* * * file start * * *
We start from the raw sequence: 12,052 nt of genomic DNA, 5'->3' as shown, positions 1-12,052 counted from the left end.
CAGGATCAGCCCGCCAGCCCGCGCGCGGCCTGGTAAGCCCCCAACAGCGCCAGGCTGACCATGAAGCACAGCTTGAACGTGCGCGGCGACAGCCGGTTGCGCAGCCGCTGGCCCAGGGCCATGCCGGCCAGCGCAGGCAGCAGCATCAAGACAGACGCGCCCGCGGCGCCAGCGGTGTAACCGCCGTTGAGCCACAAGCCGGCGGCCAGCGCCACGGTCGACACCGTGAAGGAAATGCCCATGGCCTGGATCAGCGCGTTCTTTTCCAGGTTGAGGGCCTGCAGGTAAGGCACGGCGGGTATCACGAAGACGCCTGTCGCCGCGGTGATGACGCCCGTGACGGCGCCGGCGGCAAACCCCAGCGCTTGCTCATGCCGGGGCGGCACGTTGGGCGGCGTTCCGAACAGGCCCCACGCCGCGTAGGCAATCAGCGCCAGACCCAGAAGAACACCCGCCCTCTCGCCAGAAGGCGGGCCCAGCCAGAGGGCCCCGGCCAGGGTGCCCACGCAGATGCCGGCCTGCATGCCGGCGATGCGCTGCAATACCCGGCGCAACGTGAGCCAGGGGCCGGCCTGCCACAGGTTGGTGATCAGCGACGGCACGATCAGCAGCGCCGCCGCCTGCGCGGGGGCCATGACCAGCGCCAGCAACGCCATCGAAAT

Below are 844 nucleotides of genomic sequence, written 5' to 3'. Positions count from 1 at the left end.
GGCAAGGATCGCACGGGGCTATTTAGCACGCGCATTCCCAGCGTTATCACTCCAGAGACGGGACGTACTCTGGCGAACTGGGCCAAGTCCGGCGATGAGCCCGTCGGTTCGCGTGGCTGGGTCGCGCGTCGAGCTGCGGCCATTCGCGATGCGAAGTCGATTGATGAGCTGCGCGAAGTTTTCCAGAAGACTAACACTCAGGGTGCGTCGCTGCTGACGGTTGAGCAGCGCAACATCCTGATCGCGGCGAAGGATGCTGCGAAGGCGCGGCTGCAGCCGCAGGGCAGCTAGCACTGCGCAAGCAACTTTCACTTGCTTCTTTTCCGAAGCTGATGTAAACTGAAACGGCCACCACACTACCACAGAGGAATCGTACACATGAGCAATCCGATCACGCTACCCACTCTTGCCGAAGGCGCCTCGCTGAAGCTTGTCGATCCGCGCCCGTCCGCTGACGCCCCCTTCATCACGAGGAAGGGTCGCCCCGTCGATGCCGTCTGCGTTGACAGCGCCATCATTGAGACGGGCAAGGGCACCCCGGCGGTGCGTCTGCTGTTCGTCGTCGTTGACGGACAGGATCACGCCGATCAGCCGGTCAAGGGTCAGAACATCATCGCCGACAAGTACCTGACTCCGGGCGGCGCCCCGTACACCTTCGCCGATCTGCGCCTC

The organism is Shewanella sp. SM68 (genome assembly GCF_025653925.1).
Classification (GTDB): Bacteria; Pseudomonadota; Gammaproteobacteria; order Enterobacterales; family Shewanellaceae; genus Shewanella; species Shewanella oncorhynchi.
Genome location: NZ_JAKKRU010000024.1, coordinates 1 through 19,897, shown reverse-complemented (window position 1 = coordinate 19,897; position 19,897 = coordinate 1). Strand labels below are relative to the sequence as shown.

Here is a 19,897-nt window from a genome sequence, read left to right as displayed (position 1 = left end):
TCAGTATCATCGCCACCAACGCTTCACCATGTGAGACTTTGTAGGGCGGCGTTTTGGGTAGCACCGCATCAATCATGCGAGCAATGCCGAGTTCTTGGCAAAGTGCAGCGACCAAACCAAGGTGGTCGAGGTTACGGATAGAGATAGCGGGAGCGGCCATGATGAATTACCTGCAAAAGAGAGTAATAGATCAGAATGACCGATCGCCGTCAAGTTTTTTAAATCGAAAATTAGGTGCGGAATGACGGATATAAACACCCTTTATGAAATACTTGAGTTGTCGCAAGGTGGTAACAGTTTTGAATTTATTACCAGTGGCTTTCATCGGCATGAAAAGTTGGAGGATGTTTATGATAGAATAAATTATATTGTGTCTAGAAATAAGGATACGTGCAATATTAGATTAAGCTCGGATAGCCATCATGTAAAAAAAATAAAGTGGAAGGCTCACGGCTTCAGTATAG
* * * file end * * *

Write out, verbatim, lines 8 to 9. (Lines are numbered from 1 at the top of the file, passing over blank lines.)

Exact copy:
Here is a 19,897-nt window from a genome sequence, read left to right as displayed (position 1 = left end):
TCAGTATCATCGCCACCAACGCTTCACCATGTGAGACTTTGTAGGGCGGCGTTTTGGGTAGCACCGCATCAATCATGCGAGCAATGCCGAGTTCTTGGCAAAGTGCAGCGACCAAACCAAGGTGGTCGAGGTTACGGATAGAGATAGCGGGAGCGGCCATGATGAATTACCTGCAAAAGAGAGTAATAGATCAGAATGACCGATCGCCGTCAAGTTTTTTAAATCGAAAATTAGGTGCGGAATGACGGATATAAACACCCTTTATGAAATACTTGAGTTGTCGCAAGGTGGTAACAGTTTTGAATTTATTACCAGTGGCTTTCATCGGCATGAAAAGTTGGAGGATGTTTATGATAGAATAAATTATATTGTGTCTAGAAATAAGGATACGTGCAATATTAGATTAAGCTCGGATAGCCATCATGTAAAAAAAATAAAGTGGAAGGCTCACGGCTTCAGTATAG